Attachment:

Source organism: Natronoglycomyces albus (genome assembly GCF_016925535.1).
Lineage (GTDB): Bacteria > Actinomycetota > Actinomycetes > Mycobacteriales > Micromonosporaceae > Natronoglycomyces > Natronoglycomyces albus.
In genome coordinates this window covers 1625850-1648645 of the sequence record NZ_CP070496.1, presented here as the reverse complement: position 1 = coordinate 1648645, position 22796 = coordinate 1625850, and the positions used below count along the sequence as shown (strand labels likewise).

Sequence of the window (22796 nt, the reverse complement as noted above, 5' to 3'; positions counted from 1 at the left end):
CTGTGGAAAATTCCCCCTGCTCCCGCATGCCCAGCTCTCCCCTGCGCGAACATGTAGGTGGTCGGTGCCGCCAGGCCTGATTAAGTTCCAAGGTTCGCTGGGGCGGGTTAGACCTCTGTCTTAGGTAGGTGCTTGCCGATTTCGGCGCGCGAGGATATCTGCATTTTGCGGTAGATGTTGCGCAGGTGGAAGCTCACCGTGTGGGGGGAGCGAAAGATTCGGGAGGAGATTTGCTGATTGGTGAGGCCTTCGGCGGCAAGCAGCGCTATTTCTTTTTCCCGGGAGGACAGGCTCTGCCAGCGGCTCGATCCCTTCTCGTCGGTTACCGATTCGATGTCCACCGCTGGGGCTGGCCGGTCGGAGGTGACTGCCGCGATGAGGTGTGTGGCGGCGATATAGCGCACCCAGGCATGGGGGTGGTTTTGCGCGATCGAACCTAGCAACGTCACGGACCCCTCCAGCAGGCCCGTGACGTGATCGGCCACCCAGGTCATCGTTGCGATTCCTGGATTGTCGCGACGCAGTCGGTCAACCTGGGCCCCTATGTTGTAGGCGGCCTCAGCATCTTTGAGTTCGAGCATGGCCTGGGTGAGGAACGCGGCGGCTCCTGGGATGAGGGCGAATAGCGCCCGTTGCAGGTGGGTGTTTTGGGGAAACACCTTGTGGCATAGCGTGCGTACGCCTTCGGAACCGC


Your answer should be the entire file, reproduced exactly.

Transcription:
Source organism: Natronoglycomyces albus (genome assembly GCF_016925535.1).
Lineage (GTDB): Bacteria > Actinomycetota > Actinomycetes > Mycobacteriales > Micromonosporaceae > Natronoglycomyces > Natronoglycomyces albus.
In genome coordinates this window covers 1625850-1648645 of the sequence record NZ_CP070496.1, presented here as the reverse complement: position 1 = coordinate 1648645, position 22796 = coordinate 1625850, and the positions used below count along the sequence as shown (strand labels likewise).

Sequence of the window (22796 nt, the reverse complement as noted above, 5' to 3'; positions counted from 1 at the left end):
CTGTGGAAAATTCCCCCTGCTCCCGCATGCCCAGCTCTCCCCTGCGCGAACATGTAGGTGGTCGGTGCCGCCAGGCCTGATTAAGTTCCAAGGTTCGCTGGGGCGGGTTAGACCTCTGTCTTAGGTAGGTGCTTGCCGATTTCGGCGCGCGAGGATATCTGCATTTTGCGGTAGATGTTGCGCAGGTGGAAGCTCACCGTGTGGGGGGAGCGAAAGATTCGGGAGGAGATTTGCTGATTGGTGAGGCCTTCGGCGGCAAGCAGCGCTATTTCTTTTTCCCGGGAGGACAGGCTCTGCCAGCGGCTCGATCCCTTCTCGTCGGTTACCGATTCGATGTCCACCGCTGGGGCTGGCCGGTCGGAGGTGACTGCCGCGATGAGGTGTGTGGCGGCGATATAGCGCACCCAGGCATGGGGGTGGTTTTGCGCGATCGAACCTAGCAACGTCACGGACCCCTCCAGCAGGCCCGTGACGTGATCGGCCACCCAGGTCATCGTTGCGATTCCTGGATTGTCGCGACGCAGTCGGTCAACCTGGGCCCCTATGTTGTAGGCGGCCTCAGCATCTTTGAGTTCGAGCATGGCCTGGGTGAGGAACGCGGCGGCTCCTGGGATGAGGGCGAATAGCGCCCGTTGCAGGTGGGTGTTTTGGGGAAACACCTTGTGGCATAGCGTGCGTACGCCTTCGGAACCGC